The purpose of this paper is to explore fruit and vegetable (FV) procurement disparity across income groups.
This study uses mean comparison and quintile regression to explain FVs variations.
Households from the highest income quantile spend more than two times on FVs than households from the lowest quantile; however, this expenditure disparity is largely mitigated in terms of purchase quantity. This paper presents evidence that, rather than quantity discounts or income neighborhood, the type of store (traditional markets vs supermarkets) plays a relevant role in explaining the smaller gap in terms of purchase quantity.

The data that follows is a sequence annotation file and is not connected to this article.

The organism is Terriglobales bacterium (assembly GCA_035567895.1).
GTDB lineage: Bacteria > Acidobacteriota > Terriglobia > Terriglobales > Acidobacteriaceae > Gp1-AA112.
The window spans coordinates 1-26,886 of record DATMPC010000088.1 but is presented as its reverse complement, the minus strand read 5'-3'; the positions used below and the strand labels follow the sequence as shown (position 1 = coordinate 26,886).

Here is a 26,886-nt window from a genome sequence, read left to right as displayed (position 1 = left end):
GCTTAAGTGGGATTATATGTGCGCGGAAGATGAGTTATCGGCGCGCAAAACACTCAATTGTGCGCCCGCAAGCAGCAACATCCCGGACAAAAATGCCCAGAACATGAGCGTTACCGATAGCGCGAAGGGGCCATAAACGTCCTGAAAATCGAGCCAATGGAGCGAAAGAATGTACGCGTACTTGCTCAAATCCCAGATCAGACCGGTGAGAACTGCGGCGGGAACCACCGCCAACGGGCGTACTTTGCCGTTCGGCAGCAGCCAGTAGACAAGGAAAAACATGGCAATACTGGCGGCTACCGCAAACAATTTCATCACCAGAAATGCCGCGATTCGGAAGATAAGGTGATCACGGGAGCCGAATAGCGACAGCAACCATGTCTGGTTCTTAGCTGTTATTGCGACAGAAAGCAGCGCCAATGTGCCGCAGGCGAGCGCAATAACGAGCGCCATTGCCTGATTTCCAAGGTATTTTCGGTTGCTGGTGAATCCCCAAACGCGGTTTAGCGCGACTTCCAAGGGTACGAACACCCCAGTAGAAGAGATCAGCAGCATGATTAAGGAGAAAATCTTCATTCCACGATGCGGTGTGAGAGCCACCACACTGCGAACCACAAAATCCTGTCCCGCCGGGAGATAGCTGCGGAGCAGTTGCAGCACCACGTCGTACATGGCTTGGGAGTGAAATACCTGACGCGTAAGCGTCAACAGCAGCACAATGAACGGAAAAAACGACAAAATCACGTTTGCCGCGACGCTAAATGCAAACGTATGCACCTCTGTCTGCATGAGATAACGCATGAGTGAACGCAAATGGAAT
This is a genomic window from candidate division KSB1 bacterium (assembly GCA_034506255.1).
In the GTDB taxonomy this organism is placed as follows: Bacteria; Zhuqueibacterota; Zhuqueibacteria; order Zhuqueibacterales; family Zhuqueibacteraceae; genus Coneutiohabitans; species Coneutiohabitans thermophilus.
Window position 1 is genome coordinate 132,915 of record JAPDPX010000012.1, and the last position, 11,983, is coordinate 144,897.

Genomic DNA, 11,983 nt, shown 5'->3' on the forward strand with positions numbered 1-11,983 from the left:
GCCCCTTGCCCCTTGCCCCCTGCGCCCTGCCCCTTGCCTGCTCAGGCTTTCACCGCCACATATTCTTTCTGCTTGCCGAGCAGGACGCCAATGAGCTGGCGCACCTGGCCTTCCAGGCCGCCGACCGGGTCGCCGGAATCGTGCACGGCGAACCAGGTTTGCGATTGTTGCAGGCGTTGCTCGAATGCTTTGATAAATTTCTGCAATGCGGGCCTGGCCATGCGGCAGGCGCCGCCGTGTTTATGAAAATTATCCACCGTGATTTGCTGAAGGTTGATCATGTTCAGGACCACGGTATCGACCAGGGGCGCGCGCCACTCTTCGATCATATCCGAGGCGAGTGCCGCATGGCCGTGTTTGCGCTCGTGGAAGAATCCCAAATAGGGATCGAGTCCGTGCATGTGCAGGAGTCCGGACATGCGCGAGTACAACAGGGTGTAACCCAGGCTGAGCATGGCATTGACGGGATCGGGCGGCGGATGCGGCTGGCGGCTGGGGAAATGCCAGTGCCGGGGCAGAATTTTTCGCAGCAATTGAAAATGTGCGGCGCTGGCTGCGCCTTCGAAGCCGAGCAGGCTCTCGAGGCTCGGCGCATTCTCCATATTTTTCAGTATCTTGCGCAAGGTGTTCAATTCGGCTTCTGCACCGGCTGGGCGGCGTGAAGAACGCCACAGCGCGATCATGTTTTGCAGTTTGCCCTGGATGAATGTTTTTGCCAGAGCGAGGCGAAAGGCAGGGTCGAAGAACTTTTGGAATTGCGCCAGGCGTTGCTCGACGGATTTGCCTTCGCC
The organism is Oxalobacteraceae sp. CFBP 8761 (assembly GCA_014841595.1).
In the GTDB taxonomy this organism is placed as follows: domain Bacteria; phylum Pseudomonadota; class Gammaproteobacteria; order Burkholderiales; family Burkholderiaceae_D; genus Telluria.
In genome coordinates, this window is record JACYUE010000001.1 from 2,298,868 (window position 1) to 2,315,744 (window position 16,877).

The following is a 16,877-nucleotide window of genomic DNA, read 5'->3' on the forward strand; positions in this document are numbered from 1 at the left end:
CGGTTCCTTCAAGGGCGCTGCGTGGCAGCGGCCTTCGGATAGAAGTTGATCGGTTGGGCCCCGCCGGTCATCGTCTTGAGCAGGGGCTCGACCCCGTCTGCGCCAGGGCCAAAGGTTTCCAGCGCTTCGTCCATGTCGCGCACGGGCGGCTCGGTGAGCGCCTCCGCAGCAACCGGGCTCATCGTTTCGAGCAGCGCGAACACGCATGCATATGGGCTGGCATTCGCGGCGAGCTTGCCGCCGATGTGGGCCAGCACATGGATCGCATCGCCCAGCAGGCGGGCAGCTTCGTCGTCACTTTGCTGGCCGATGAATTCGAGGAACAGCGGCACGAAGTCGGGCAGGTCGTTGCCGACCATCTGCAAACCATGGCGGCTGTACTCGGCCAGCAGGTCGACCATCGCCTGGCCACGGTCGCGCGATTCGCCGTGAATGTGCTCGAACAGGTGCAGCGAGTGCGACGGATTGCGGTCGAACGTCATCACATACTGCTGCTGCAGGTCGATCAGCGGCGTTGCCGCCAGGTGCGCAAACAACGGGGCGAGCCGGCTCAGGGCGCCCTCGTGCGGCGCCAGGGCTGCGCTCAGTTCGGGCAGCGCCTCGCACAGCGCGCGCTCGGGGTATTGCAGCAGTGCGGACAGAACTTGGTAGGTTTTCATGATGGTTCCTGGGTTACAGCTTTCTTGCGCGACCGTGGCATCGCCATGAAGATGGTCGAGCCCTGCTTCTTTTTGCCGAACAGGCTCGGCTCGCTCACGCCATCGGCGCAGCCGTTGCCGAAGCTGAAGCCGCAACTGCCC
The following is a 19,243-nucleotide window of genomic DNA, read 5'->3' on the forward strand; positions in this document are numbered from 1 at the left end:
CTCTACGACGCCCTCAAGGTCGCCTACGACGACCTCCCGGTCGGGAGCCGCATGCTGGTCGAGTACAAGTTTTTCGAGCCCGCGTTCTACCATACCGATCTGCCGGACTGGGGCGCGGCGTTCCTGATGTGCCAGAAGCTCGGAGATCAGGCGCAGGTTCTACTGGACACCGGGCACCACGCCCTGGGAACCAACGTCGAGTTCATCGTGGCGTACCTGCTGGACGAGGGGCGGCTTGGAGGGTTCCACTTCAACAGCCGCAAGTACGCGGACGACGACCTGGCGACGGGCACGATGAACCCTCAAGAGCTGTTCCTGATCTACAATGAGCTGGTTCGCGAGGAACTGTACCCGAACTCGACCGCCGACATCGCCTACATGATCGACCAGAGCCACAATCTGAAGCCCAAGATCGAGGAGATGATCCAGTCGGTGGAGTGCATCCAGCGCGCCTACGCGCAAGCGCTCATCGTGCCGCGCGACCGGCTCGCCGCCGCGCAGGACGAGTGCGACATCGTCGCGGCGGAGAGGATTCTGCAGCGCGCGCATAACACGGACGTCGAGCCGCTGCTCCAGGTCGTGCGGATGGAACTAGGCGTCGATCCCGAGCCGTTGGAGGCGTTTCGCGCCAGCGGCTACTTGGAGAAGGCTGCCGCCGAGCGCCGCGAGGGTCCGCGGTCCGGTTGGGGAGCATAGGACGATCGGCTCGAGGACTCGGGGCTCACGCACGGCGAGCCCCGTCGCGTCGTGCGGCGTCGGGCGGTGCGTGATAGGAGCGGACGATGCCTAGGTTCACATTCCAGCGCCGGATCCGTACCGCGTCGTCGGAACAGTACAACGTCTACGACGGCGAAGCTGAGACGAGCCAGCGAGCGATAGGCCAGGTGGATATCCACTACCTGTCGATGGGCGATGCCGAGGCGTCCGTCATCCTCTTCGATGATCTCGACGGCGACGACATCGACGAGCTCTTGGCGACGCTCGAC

Traditional markets help low-income households access low-cost FVs.
The authors generate evidence to show that traditional markets play a relevant role to supply affordable FV to low-income households.
The paper used a high-quality and uncommon data set. It is a topic of high social impact.
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